It's as simple as this:

git reset HEAD^

Note: some shells treat ^ as a special character (for example some Windows shells or ZSH with globbing enabled), so you may have to quote "HEAD^" in those cases.

git reset without a --hard or --soft moves your HEAD to point to the specified commit, without changing any files. HEAD^ refers to the (first) parent commit of your current commit, which in your case is the commit before the temporary one.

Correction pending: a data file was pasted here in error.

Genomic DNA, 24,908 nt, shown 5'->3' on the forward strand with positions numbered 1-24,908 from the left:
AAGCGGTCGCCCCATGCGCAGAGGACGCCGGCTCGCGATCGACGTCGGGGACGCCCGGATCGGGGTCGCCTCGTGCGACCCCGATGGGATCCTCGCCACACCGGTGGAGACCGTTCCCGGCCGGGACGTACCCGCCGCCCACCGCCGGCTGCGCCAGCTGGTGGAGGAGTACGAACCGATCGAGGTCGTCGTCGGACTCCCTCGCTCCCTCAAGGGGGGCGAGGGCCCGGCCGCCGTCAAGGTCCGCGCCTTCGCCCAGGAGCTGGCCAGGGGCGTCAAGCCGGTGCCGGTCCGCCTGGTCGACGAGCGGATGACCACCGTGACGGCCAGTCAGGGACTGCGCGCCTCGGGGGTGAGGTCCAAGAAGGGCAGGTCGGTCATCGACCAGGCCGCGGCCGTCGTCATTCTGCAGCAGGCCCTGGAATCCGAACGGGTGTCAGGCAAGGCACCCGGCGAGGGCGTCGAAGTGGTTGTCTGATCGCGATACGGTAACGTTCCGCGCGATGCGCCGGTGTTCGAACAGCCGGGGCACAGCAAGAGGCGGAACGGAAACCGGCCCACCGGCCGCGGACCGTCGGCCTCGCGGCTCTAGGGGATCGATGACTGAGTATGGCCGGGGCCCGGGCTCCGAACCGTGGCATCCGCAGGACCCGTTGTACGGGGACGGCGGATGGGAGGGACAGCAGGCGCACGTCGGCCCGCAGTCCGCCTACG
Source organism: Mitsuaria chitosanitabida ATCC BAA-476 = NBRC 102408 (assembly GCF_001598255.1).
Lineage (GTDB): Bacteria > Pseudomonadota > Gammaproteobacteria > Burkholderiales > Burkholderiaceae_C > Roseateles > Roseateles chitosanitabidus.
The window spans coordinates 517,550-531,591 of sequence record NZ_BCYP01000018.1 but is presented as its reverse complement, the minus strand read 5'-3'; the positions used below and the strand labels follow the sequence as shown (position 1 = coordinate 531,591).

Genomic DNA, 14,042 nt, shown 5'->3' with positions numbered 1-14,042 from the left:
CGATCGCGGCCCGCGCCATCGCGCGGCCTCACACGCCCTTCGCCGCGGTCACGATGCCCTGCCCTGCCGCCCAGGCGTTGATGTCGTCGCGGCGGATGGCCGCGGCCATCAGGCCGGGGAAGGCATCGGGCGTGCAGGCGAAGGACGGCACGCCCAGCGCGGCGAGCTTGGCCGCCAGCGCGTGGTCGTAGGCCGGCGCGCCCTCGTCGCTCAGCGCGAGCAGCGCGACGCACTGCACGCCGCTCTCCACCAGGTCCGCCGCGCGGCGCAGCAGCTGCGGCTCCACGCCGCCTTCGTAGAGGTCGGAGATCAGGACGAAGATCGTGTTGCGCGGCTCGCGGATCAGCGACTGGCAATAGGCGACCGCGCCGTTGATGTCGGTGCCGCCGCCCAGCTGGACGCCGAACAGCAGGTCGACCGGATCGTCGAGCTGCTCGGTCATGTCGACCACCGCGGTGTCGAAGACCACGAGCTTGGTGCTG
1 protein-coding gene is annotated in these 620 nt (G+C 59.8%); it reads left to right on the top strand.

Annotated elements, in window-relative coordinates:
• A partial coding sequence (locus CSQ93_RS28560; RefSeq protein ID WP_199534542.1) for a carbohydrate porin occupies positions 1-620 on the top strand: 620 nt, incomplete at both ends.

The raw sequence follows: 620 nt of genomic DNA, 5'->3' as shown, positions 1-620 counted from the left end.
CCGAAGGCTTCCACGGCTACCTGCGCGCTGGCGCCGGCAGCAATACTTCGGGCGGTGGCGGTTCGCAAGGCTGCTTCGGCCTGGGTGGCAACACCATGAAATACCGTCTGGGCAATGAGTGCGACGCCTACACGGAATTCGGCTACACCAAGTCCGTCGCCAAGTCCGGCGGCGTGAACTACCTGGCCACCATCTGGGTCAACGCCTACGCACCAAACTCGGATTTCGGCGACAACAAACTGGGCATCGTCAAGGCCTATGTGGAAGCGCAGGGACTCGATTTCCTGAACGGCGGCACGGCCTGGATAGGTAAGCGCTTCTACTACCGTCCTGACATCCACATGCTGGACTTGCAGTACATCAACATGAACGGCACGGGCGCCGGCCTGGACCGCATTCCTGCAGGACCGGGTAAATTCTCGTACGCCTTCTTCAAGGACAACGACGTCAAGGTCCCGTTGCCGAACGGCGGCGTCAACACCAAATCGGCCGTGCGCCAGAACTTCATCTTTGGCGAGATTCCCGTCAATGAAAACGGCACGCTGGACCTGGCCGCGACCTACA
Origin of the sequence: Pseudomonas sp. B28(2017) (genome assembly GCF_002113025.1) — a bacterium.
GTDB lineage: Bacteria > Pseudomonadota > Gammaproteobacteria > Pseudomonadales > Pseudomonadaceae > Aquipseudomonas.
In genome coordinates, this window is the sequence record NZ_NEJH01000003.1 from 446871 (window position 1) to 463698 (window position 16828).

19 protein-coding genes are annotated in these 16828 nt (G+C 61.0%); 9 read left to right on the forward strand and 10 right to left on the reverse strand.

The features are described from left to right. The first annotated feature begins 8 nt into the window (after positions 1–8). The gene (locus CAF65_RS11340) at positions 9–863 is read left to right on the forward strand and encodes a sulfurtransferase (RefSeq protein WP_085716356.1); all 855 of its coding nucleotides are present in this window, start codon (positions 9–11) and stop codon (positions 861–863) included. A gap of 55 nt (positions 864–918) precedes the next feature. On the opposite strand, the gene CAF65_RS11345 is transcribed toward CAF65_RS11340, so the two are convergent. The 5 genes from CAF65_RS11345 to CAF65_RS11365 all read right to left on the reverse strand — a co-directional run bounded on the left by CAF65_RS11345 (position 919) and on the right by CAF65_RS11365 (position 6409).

Note that another option is to carry on as normal, and then at the next commit point instead run:

git commit --amend [-m … etc]

which will instead edit the most recent commit, having the same effect as above.

Note that this (as with nearly every git answer) can cause problems if you've already pushed the bad commit to a place where someone else may have pulled it from. Try to avoid that